Health Sense: Fighting back against fallen arches and flat feet
Yung Shing Wai, MD
The Jakarta Post
The most common arch problem is the flat foot. This sometimes starts in childhood or may gradually develop in adulthood.
In most cases the flat foot is related to a tight calf. The tightness of the calf forces the foot to overpronate (the inside of the foot rolls inwards) and the arch to break down and collapse.
The arch collapse leads to abnormal stress on the plantar fascia leading to heel pain, as well as to the main medial tendon (the posterior tibial tendon), leading to tendonitis and even tears of the tendon. The other common symptom in severe flat feet is pain on the outside of the foot as well as calf and Achilles symptoms.
The simplest form of treatment is the use of custom fitted orthotics. For this, it is best to see a podiatrist, who is a trained medical professional that assesses feet and gives you a prescription for the orthotic. If the orthotics do not work ' or if the deformity is very severe ' then surgical management may be needed.
There is a very wide range of procedures available, with varying downtimes and complexity.
The simplest procedure of all is a simple calf release. This can be done at the back of the knee or the calf, and has a very quick recovery. It is a day-surgery procedure, and the patient can walk immediately after the surgery without the need for a cast.
Recovery back to jogging can be as early as three weeks. The calf release stops the deforming force but obviously does not correct the arch itself. It is usually done in combination with some of the other procedures mentioned below. Done by itself, the patient will probably still require orthotics but by releasing the calf, it allows the orthotics to be much more effective.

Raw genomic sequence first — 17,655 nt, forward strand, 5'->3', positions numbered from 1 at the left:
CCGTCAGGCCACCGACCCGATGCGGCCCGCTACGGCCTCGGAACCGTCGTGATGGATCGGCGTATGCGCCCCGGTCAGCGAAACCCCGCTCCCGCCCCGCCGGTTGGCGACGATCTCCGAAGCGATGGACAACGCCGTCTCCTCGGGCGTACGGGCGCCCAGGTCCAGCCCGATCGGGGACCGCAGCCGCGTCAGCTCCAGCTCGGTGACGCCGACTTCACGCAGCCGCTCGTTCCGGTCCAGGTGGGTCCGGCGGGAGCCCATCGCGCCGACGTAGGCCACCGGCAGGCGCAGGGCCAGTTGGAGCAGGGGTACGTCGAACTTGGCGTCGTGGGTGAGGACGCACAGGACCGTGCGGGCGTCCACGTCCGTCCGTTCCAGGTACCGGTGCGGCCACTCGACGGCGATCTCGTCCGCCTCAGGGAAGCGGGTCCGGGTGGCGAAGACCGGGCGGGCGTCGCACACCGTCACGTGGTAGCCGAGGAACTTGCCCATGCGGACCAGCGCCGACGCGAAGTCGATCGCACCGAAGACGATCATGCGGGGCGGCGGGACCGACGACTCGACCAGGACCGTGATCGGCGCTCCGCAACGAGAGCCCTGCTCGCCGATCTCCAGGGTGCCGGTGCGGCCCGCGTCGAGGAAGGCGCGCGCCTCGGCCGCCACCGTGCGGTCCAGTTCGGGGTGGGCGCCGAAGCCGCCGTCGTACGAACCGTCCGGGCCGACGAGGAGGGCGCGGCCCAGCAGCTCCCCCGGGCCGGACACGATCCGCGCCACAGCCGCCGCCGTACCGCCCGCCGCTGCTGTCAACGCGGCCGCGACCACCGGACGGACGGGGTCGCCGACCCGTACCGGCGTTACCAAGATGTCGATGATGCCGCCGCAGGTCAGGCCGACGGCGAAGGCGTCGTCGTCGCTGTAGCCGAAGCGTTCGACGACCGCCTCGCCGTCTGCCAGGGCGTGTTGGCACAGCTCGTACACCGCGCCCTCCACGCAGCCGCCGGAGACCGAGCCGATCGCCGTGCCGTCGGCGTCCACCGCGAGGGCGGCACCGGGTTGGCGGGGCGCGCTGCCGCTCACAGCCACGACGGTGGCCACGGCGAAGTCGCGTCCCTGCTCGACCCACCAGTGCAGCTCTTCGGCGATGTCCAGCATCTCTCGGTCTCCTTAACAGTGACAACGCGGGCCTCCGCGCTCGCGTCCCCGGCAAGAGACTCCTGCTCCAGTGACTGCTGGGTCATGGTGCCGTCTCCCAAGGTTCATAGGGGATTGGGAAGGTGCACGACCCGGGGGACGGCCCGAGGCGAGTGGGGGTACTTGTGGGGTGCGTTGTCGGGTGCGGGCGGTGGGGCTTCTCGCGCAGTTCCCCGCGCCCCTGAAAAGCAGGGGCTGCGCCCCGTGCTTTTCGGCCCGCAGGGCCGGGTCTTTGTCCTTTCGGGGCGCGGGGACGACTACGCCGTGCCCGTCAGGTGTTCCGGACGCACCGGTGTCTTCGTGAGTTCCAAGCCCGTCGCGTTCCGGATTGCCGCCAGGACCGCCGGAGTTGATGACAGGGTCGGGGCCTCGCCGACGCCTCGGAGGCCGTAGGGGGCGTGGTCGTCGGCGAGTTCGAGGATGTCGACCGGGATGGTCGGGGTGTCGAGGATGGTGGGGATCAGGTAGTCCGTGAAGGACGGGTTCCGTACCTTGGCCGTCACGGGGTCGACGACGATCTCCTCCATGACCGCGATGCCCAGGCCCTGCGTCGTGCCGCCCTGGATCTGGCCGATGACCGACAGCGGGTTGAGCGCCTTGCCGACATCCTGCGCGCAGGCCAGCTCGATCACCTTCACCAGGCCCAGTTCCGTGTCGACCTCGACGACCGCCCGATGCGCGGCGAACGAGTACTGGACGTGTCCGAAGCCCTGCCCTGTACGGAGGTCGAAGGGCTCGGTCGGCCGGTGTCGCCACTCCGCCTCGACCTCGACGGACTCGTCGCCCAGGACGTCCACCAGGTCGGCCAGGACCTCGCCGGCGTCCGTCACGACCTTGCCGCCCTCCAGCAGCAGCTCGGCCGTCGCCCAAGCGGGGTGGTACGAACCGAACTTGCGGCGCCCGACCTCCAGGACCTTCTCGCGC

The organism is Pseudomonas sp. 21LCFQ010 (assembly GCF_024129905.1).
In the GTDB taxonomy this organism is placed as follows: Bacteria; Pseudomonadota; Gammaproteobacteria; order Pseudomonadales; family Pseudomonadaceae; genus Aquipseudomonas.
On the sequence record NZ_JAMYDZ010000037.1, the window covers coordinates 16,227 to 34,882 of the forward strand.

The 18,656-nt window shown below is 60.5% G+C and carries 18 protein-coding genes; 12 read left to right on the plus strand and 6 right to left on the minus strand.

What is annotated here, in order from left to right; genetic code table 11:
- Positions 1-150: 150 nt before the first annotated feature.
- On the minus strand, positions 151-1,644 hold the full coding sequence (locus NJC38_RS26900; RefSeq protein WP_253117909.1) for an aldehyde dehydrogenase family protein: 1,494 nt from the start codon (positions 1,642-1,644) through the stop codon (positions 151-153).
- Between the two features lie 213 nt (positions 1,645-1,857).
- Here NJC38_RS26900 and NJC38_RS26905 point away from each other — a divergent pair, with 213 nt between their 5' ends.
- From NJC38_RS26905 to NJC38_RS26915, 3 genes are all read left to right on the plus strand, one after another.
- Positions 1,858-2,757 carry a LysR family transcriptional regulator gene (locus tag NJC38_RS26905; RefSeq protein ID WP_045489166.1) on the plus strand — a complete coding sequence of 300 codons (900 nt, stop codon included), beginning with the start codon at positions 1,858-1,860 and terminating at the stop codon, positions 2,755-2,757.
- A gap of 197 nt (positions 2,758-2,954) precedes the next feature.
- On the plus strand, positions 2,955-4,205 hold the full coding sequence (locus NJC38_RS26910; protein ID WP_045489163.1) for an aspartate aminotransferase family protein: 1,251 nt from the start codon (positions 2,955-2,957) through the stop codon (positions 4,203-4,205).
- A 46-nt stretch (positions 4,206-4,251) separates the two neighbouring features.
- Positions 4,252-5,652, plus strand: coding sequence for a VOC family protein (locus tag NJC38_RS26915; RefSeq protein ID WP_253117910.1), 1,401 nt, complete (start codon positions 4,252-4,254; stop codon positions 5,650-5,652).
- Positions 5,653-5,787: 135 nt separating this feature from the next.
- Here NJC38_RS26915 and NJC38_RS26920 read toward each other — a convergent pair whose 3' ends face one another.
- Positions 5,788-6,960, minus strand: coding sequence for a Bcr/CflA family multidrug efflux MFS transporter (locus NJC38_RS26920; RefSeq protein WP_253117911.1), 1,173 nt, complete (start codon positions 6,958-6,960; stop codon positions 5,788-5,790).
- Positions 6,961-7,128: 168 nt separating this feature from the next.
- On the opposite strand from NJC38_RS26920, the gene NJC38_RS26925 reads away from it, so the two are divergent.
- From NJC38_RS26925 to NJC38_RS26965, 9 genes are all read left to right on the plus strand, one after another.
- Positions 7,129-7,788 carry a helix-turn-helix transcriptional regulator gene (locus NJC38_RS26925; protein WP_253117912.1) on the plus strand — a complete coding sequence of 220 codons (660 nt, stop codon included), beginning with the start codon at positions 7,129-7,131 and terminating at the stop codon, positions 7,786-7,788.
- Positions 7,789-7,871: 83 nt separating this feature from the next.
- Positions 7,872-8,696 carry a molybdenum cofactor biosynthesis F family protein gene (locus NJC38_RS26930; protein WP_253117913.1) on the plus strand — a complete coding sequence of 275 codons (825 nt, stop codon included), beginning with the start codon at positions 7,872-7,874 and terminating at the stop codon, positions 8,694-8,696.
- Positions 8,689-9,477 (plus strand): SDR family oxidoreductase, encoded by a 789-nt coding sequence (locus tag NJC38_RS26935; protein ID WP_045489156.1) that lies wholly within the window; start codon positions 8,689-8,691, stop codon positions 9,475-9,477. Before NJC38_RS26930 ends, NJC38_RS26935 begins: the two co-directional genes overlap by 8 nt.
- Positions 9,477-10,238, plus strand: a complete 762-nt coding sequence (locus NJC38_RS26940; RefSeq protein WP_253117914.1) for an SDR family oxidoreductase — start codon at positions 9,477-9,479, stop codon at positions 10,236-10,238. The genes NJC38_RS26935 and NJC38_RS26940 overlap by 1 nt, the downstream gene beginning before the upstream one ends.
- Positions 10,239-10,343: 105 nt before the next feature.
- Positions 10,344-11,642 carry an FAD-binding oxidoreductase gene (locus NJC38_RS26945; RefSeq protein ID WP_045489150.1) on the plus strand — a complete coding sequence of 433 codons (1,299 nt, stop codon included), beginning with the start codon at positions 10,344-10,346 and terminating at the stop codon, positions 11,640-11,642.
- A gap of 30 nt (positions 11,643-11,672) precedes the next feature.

The other end of the spectrum is a complete reconstruction of the arch with bone work and screws to fuse joints.
These are usually done for severe foot deformities and arthritis and require casting, and subsequently mobilization in a walking boot.
In between we have several simpler options to correct the shape of the foot.
In the younger patients with mobile (e.g., flexible) flat feet, we have the relatively simple option of a subtalar Implant.
This acts as a spacer in between the foot bones to prevent the arch from collapsing. Initially there is some difficulty in walking for about three to four weeks.
A walking boot is used for the first three weeks. The insertion is done through a day surgery procedure through a small 'keyhole' using a video X-ray machine to position the implant.
For older patients with mobile flat feet, in addition to the implants, an additional procedure that may help is a heel shift. This is to correct the alignment of the hind foot.
It can also be done by day surgery, but it involves cutting the bone and putting a screw in the bone.
The patient will need crutches for about four weeks, and following that gradual weight bearing with a walking boot.
In the older adult patient in whom there is a higher risk of needing the implant removed, the heel shift works to prevent a recurrence of the deformity.
The writer is a consultant orthopedic surgeon at Mount Elizabeth Medical Center and was previously chief of the Foot and Ankle Service at the Singapore General Hospital. For more information visit swyung.com.
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